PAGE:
Russet-crowned motmot

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Russet-crowned motmot
RussetCrown motmot.jpg
Scientific classification
Kingdom Information
Domain Eukaryota
Kingdom Animalia
Subkingdom Bilateria
Phylum Information
Phylum Chordata
Sub-phylum Vertebrata
Infraphylum Gnathostomata
Class Information
Superclass Tetrapoda
Class Aves
Sub-class Neornithes
Order Information
Order Coraciiformes
Family Information
Family Momotidae
Genus Information
Genus Motmotus
Species Information
Species M. mexicanus
Population statistics
Population 500,000+ (2008)
Conservation status Least concern[1]

The russet-crowned motmot (Momotus mexicanus) is a coraciiform bird of the family Momotidae, and found in the dry areas of Mexico and Guatemala.

Description

The russet-crowned motmot is small, just over 12 inches in total length. The wings are short and rounded, while the blue tail is long; like other motmots the two center feathers are longer than the remaining tail feathers, with the dark ends bearing racketed tips. It is a blue-green above and light to pale green below, with a single long black chest spot, a black triangular face patch edged in blue, and a russet-brown cap from which the bird gets its name. The bill is rather large and has a slight downward curve with serrated edges.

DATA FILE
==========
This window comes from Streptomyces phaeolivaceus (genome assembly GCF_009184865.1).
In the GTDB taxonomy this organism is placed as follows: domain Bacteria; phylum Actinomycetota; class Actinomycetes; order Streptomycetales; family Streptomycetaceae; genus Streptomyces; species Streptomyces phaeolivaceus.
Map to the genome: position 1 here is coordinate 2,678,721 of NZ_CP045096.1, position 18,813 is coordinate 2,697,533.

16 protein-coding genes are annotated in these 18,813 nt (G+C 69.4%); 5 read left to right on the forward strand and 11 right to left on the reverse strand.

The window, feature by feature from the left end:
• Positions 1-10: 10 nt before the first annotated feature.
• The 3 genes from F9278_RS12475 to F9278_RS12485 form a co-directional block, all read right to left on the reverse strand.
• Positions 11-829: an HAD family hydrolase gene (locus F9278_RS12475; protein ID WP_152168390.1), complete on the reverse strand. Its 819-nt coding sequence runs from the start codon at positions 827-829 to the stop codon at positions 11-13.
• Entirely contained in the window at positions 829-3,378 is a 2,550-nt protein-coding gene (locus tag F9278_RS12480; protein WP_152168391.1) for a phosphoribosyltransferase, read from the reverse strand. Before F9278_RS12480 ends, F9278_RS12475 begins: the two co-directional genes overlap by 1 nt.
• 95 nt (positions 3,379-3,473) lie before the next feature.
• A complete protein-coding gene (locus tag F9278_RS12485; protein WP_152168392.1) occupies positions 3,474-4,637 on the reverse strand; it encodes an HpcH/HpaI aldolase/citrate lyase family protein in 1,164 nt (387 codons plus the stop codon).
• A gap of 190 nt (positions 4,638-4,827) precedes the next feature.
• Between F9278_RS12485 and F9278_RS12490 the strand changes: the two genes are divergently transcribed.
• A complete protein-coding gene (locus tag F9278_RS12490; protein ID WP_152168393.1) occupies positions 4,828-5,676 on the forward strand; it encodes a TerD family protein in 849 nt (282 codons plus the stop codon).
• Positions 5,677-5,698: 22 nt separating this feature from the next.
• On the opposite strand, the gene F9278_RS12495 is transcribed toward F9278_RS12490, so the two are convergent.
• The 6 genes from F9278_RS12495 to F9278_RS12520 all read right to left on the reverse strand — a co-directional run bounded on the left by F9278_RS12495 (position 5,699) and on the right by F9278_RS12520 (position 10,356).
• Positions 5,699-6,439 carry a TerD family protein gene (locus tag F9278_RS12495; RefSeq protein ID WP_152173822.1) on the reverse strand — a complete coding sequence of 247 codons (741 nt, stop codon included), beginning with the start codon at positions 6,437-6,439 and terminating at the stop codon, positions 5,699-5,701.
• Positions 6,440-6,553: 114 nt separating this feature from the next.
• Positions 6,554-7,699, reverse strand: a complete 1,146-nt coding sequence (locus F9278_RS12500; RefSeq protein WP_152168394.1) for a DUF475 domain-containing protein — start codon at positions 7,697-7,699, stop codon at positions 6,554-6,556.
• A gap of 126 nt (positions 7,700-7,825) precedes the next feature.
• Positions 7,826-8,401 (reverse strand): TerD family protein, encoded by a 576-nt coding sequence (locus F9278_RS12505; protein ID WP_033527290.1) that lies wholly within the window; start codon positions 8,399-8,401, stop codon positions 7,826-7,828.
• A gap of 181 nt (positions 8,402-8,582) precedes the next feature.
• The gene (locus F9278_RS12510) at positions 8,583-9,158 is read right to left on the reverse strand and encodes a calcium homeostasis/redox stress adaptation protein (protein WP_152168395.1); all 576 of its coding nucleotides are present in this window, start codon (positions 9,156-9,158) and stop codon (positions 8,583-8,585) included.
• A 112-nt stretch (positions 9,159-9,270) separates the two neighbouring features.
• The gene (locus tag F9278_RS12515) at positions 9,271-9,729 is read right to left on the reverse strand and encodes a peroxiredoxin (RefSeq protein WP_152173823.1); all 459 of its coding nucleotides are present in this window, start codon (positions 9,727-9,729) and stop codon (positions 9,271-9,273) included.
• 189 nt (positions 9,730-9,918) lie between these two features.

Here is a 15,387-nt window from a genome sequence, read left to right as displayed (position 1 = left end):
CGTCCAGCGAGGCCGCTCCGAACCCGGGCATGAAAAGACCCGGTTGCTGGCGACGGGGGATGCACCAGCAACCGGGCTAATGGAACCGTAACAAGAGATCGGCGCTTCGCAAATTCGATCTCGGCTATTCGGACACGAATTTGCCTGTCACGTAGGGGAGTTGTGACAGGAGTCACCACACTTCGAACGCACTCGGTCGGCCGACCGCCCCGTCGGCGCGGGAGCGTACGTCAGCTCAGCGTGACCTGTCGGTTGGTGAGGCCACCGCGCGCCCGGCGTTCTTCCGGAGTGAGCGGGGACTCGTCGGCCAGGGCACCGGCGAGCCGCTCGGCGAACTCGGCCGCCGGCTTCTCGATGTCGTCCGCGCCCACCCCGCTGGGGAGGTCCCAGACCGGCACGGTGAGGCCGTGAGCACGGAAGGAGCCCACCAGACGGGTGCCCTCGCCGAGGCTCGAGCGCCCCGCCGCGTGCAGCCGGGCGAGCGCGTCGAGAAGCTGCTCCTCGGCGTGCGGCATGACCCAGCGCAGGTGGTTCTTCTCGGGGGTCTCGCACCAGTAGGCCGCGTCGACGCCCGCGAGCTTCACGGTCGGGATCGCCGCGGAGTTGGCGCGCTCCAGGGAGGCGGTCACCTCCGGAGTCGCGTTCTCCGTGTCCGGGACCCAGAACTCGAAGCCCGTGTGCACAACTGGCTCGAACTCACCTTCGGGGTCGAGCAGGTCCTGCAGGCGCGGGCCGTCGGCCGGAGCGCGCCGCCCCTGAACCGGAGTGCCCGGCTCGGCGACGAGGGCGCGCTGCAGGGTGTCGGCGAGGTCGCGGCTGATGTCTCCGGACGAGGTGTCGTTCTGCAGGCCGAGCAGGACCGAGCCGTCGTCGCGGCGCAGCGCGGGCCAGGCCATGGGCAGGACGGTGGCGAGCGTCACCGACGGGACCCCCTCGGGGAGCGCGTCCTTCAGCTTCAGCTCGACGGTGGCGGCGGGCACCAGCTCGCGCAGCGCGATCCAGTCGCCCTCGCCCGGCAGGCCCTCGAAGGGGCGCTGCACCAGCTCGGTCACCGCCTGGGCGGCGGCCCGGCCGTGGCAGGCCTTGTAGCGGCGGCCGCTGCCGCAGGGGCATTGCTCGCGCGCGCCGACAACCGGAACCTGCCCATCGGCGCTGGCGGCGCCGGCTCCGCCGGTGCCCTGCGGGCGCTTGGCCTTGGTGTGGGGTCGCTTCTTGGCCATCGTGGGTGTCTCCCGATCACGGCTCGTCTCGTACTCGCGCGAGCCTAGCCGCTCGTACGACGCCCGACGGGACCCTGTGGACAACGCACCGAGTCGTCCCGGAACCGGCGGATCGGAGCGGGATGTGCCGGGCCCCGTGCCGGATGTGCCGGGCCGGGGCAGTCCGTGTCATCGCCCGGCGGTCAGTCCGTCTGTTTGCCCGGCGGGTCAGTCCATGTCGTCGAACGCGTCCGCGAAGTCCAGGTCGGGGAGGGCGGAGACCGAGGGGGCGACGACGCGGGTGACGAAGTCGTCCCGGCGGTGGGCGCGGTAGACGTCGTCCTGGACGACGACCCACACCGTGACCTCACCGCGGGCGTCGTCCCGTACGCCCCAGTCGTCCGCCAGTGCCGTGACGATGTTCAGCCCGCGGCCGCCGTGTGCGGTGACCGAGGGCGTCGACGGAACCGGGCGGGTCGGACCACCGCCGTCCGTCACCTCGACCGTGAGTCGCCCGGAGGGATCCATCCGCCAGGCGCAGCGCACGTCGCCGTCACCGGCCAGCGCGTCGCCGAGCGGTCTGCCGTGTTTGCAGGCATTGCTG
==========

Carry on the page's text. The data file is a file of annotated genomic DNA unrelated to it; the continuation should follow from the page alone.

Subspecies

Some authorities recognize three subspecies, with the fourth (M. m. castaneiceps) being proposed as a distinctive species.[2]

  • Momotus mexicanus castaneiceps; Guatemala: Zacapa Plains and Motagua Valley.
  • Momotus mexicanus mexicanus; North-central and central Mexico.
  • Momotus mexicanus saturatus; Southwest Mexico: Oaxaca and Chiapas.
  • Momotus mexicanus vanrossemi; Northwest Mexico: south Sonora to Chihuahua and Sinaloa.

Range and habitat

Russet-crowned motmots are found in western and southern Mexico, south to Guatemala. It inhabits forested land, from dry arid to semi-arid woodlands, in addition to open, partially-wooded country with hedges, up to 6,000 feet in the mountains. These birds will sit on a perch and still-hunt, taking insects and small vertebrates such as mice or lizards. They nest in difficult-to-find holes dug into river banks or the forest floor during the wet season (April–June), with the entrance pipe some distance as well as curved before it ends at the nest. Up to four white eggs are laid, with an incubation period of 21–22 days.

References